Sensitiveness to the initial conditions

The iterative system show the extreme sensitiveness of the equation to the initial conditions.
Let's take two initial populations X0 and X'0. The distance between the two is 10-9. The let's apply Verhulst's equation to the two populations. In the next graph we have represent the distance between Xn and X'n : Analogy to fluid's mechanic

Nevertheless there are not only numbers which have a such behavior. This dynamic can be observe in fluids. Two neighbour fluid's particles can continue to move one near the other, can oscillate one around the other or can finish in very different regions.

Each system react with its own sensitive degree to the iterations it meet. A plane's wing can amplify the fluctuations which appear around ice's crystals on the wing's surface. This amplification can provoke turbulence which can induce the plane's crash. On an other hand, an other wing of an other conception, lightly different can be non sensitive to the same phenomena. Like Verhulst's equation, the split, at some velocities, the iteration induce the stability, but when the velocity increase to reach a critical value, the system go to chaos.

More complex equations

The Verhulsts equation can be modelize in continue time like this : where G can be a germ population and Gmax the maximum population.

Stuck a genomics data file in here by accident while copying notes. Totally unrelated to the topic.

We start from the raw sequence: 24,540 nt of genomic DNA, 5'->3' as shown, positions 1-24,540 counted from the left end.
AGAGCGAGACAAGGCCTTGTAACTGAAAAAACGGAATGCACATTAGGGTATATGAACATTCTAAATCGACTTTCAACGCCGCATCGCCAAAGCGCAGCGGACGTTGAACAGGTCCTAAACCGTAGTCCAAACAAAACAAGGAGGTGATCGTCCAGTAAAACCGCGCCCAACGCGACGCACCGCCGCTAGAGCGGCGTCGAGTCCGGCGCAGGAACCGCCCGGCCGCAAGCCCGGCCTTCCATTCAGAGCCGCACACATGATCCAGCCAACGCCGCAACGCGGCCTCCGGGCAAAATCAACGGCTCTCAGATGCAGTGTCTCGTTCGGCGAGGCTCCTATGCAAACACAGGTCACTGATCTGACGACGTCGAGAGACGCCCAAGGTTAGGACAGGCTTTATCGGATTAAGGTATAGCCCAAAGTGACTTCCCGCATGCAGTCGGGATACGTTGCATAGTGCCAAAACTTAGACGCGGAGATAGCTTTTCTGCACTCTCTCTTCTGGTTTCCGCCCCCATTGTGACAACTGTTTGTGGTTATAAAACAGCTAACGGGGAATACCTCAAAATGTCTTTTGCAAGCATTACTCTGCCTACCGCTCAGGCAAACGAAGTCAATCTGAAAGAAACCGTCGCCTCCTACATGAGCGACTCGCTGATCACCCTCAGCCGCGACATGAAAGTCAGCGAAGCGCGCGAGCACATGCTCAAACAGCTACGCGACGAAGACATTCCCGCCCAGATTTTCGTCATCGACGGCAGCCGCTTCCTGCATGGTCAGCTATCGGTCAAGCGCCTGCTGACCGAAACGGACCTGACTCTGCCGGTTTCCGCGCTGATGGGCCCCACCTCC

This equation can be written like this : Lets remember that g represents the birth-rate minus the mortality-rate and the mortality due to the overpopulation.

Now we will try to modelize an host and parasites populations. We have to make some hypotheses :

Hosts H :

1. Without parasites, the host population follows the Verhulsts law with a birth-rate a, a mortality-rate m and a maximum population Hmax :

• growth : a.H

2. With parasites, there is an other host mortality and each parasites kill b hosts.

• natural death : m.H
• death by overpopulation : g.H2/Hmax
• death by parasites : b.P

Parasites P :

1. If hosts did not die then the parasite population growth will be proportioned to the parasites and hosts populations.

• growth : c.H.P

2. But hosts die and the parasites mortality-rate is proportioned to the parasites number and to the hosts mortality rate.

• death : e.P.Host mortality-rate = e.P.( m.H + g.H2/Hmax + b.P )

Finally the system is :